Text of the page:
U.S. Withholding on Synthetic Trades over U.S. Equities—Further Delay of Full Implementation Until 2019 (Notice 2017-42)
- The broader application of Section 871(m) has been delayed further until January 1, 2019, and, as a result, investment funds with non-U.S. feeders or investors up the chain should generally expect to incur U.S. withholding only if they act as the “long” party on certain synthetic U.S. equity trades with a delta of 1.0 during the transition period.
- The broader application of the combination rule adopted under the final regulations has also been delayed until January 1, 2019, making the rule easier to administer for withholding agents during the transition period.
- Since investment funds typically enter into synthetic U.S. equity trades with U.S. or non-U.S. broker/dealers acting in such capacity, they should generally not expect to act as the U.S. withholding agent under Section 871(m) with respect to short positions. However, updated withholding tax forms should be obtained from any non-U.S. broker/dealers to confirm such capacity (generally, IRS Form W-8IMY).
In response to perceived abuses in taxpayers’ use of swaps and other derivative transactions (e.g., options, futures or forwards) to avoid withholding tax on U.S. source dividends, Congress added Section 871(m) to the Internal Revenue Code, which provides that any “dividend equivalent” amount payable on a “specified notional principal contact” (a “Specified Notional Principal Contract”) over U.S. equity is treated as U.S. source dividend income. Very generally, a dividend equivalent payment is a payment under a derivative that is directly or indirectly contingent on the payment of a dividend by a U.S. corporation. Therefore, income received or paid by non-U.S. investment funds, or flow-through funds with non-U.S. feeders or investors up the chain, pursuant to certain U.S. equity derivative transactions could potentially be subject to a 30 percent gross-based U.S. withholding tax.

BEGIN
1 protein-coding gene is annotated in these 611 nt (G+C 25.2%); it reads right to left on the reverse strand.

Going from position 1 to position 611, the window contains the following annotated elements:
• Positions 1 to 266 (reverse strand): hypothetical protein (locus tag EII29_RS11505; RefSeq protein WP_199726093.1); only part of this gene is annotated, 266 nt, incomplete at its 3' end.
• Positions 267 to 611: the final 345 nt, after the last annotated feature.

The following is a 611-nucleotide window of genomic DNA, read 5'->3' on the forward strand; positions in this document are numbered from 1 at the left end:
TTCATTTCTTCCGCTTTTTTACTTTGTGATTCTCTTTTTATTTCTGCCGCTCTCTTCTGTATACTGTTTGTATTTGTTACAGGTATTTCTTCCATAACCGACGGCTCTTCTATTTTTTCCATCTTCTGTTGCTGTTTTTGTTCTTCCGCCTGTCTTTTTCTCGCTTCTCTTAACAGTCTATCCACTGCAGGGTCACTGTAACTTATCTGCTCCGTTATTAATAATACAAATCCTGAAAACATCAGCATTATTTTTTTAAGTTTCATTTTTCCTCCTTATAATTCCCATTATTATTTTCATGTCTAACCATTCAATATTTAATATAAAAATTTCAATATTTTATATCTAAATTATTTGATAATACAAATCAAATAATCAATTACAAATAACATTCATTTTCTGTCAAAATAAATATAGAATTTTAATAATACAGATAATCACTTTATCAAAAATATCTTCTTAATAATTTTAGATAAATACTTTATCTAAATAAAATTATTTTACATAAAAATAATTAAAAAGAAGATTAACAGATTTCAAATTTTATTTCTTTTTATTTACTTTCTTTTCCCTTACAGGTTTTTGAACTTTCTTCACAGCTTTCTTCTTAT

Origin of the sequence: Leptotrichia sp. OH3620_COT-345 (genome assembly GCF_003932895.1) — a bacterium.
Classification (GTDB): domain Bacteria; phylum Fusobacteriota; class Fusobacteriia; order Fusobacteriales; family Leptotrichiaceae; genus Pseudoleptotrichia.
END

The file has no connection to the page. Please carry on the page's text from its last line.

Final U.S. Treasury regulations were adopted in 2015 and 2017 (the “Regulations”) that greatly expanded the scope of a Specified Notional Principal Contract that is covered by Section 871(m). The Regulations are very complex, but, in essence, treat swaps and other derivative contracts as Specified Notional Principal Contracts if they qualify as (i) “simple” equity swaps or derivatives that have a “delta” of at least 0.8, or (ii) “complex” equity swaps or derivatives that meet a “substantial equivalence” test, which, very generally, is satisfied where the swap or derivative substantially replicates the economic performance of the underlying security. For this purpose, “delta” is very generally the ratio of a change in the fair market value of the derivative relative to a change in the fair market value of the underlying equity security. The Regulations also adopted a combination rule that requires that multiple transactions be treated as a Specified Notional Principal Contract if they are entered into in connection with each other and replicate the economics of a single swap or derivative that would have been treated as such. Special look-through rules were also adopted for swaps and other derivatives over equity indices and exchange-traded funds that include or reference one or more U.S. equities, or over flow-through entities (including, without limitation, master limited partnerships (MLPs)).